How to define, measure, and assess digital skills

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Workers and entrepreneurs increasingly need digital skills to succeed in an evolving marketplace as the pace of digital transformation in the Middle East and North Africa speeds up.
Workers and entrepreneurs increasingly need digital skills to succeed in an evolving marketplace as the pace of digital transformation in the Middle East and North Africa speeds up. (Photo credit: Edraak Jordan)

Management thinker Peter Drucker is famously quoted as saying, "You can't manage what you can't measure." Drucker’s axiom embodies the recent spike in efforts to define, measure and assess digital skills — steps essential toward building and managing a digitally skilled workforce.

As the pace of digital transformation in the Middle East and North Africa (MENA) speeds up, workers and entrepreneurs increasingly need digital skills to succeed in an evolving marketplace. A common starting point for most policy makers is to identify frameworks that can be used to measure these skills.

In our first blog of this series, we introduced an emerging definition of digital skills as basic, intermediate and advanced. The discussion has also expanded to broader workplace competence, combining skills with knowledge, attitudes, and other factors.

The competency landscape has proliferated with frameworks. These, in turn, are being used to develop training materials to:

  • Find new ideas for working with — or thinking critically about — digital technologies
  • Conduct self-assessments by workers
  • And find language to describe those skills to different audiences, including future employers.

Digital competency frameworks allow governments and employers to plan initiatives that can bridge the information gap between job seekers and employers. 

Multiple competency frameworks have surfaced in public and private sector organizations. Some are employee-oriented, while others focus on K–12 students, and may see increased uptake due to the COVID-19 pandemic. Emphasis is rising on remote learning anyway. IT industry-oriented frameworks and their certifications could also see more takers because of the need for remote working, and for more digital jobs, during the pandemic response. 

Common to most frameworks are the basic digital literacy skills needed by a general audience. These skills include knowing how to operate devices, as well as communicating, finding or sharing information, creating basic content, using everyday software (for word processing or spreadsheets), practicing safety and privacy habits, or solving simple problems.

Some skills are child’s play, others not

Lego and Code.org target K-12 students and emphasize coding, while Google’s framework includes digital entrepreneurship skills, such as online marketing and e-commerce. At the more advanced end of the spectrum, SFIA, EU e-Competency, and various industry and vendor certifications (Apple, Linux+, Microsoft, Oracle) are considered likely by IT professionals to be needed in digitally intensive jobs.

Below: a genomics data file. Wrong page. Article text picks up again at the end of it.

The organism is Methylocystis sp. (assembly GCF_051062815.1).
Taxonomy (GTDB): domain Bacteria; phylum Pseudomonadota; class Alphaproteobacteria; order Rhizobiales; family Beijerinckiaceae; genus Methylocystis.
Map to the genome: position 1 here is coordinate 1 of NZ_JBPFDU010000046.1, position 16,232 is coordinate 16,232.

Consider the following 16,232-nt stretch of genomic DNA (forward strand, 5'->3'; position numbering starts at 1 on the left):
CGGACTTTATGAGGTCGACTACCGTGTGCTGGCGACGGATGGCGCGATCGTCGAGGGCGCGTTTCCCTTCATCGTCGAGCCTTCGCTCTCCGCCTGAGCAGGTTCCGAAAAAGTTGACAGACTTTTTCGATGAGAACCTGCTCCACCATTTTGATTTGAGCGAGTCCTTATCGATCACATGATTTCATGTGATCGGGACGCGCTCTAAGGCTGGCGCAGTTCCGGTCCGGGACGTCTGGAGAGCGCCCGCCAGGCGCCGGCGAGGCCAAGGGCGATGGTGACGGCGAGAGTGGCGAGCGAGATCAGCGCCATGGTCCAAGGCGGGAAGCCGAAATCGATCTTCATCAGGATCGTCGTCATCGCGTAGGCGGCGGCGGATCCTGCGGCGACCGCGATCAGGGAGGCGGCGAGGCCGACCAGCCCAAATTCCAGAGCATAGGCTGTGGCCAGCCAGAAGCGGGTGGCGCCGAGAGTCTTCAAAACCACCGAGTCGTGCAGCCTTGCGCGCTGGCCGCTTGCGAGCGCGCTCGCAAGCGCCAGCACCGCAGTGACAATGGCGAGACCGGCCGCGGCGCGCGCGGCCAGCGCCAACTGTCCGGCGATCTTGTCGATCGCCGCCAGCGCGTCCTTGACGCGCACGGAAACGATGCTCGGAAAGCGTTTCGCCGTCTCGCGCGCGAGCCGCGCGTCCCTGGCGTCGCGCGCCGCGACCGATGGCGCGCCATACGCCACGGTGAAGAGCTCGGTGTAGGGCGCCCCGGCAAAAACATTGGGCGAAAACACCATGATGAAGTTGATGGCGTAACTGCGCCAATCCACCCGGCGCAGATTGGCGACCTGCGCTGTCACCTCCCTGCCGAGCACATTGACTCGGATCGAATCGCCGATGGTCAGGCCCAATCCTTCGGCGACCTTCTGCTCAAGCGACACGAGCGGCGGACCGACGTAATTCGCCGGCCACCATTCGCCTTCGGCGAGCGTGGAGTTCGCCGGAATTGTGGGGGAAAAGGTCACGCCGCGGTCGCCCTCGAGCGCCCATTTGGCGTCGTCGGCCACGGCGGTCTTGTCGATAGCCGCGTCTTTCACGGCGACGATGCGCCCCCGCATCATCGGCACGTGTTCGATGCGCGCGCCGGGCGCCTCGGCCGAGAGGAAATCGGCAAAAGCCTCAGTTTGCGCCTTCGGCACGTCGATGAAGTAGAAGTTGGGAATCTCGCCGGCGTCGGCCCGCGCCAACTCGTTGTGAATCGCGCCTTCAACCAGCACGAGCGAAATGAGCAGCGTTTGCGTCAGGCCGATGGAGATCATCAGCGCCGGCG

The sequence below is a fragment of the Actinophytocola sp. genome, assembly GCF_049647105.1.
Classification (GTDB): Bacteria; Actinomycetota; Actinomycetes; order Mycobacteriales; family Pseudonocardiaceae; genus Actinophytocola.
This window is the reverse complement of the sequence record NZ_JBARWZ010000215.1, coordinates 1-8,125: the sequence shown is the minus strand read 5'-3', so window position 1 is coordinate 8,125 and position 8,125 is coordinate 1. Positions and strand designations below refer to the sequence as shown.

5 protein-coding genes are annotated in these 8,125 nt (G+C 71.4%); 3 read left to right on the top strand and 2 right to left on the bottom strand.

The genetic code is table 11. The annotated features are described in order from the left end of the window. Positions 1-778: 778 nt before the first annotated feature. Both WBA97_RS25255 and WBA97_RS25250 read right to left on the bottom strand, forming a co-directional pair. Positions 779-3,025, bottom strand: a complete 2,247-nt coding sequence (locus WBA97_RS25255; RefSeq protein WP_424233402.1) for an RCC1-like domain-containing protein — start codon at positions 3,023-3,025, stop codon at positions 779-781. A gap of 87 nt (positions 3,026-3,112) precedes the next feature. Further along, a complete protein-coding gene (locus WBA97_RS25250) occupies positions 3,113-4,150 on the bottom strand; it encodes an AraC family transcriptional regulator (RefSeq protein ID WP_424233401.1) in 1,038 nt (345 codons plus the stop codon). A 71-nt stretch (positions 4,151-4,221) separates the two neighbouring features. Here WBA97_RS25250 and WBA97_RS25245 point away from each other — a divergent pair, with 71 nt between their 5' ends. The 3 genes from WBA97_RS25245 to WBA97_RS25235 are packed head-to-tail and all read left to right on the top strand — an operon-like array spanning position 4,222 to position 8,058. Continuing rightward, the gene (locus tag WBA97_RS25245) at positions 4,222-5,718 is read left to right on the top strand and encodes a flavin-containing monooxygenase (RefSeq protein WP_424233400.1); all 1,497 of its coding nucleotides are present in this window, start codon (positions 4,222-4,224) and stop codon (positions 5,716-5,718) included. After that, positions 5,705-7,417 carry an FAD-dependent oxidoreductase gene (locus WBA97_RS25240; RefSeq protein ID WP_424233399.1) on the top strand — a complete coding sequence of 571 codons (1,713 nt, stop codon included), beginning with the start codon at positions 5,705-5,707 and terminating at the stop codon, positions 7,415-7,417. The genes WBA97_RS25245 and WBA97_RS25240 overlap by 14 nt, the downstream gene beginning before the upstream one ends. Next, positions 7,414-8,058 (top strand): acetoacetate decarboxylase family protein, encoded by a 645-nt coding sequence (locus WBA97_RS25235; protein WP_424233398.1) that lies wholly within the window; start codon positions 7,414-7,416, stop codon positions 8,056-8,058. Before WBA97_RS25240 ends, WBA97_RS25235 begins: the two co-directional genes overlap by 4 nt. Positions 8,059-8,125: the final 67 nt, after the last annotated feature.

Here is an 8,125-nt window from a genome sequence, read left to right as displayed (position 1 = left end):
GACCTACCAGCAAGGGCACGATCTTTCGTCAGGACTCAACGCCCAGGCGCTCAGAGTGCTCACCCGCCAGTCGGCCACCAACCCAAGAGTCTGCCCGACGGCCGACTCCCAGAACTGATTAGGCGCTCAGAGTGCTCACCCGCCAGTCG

As well as the ITU Digital Toolkit, the DigComp framework 2.1 is being adopted the most in the World Bank, our partners, and other multilateral organizations. With its emphasis on developing the skills needed for the larger share of the global labor market, this framework is arguably the most relevant to our clients in MENA. 

The DigComp 2.1 framework is organized around five competency areas: information and data literacy, communication and collaboration, digital content creation, safety, and problem solving. It sets out eight proficiency levels for each area and gives examples of their application and use in both employment (including job seeking) and learning.

An example of a lower-level digital skill in the DigComp 2.1 framework would be, "Layla can identify how and where to organize and keep track of job ads in a job app on her smartphone in order to retrieve them when she needs them." At level 5, an employment example of proficiency would be one’s ability to "use a programming language (e.g. Ruby, Python), to provide instructions to develop an educational game to introduce a new procedure, and to resolve issues such as debugging a program to fix problems with code."

To display the most specialized advanced proficiency, level 8, an employee would be able to "create an illustrated video which answers questions on the sustainable use of digital devices in organizations of a sector, to be shared on Twitter, and to be used by staff and by other professionals in the sector."

In MENA, Ministries of Education and their private sector partners are working toward leveraging these frameworks to identify gaps in existing curricula and initiate reforms to include teaching of better digital skills. For example, in Jordan, the Ministry of Education worked with Injaz to map how its computer science curriculum compared to UNESCO’s Digital Literacy Global Framework and the DQ:Digital Intelligence Framework. This will help design policy, with World Bank support, to reform what digital skills public schools offer students.

Increasing investments to help MENA’s workforce adapt to the COVID-19 world would also help contribute to digital transformation. Commonly accepted frameworks will allow us to ensure that interventions are designed for the people they serve, including K-12 students, citizens and professionals.

Success will require a multi-stakeholder approach. Shared competency frameworks will help make that possible.

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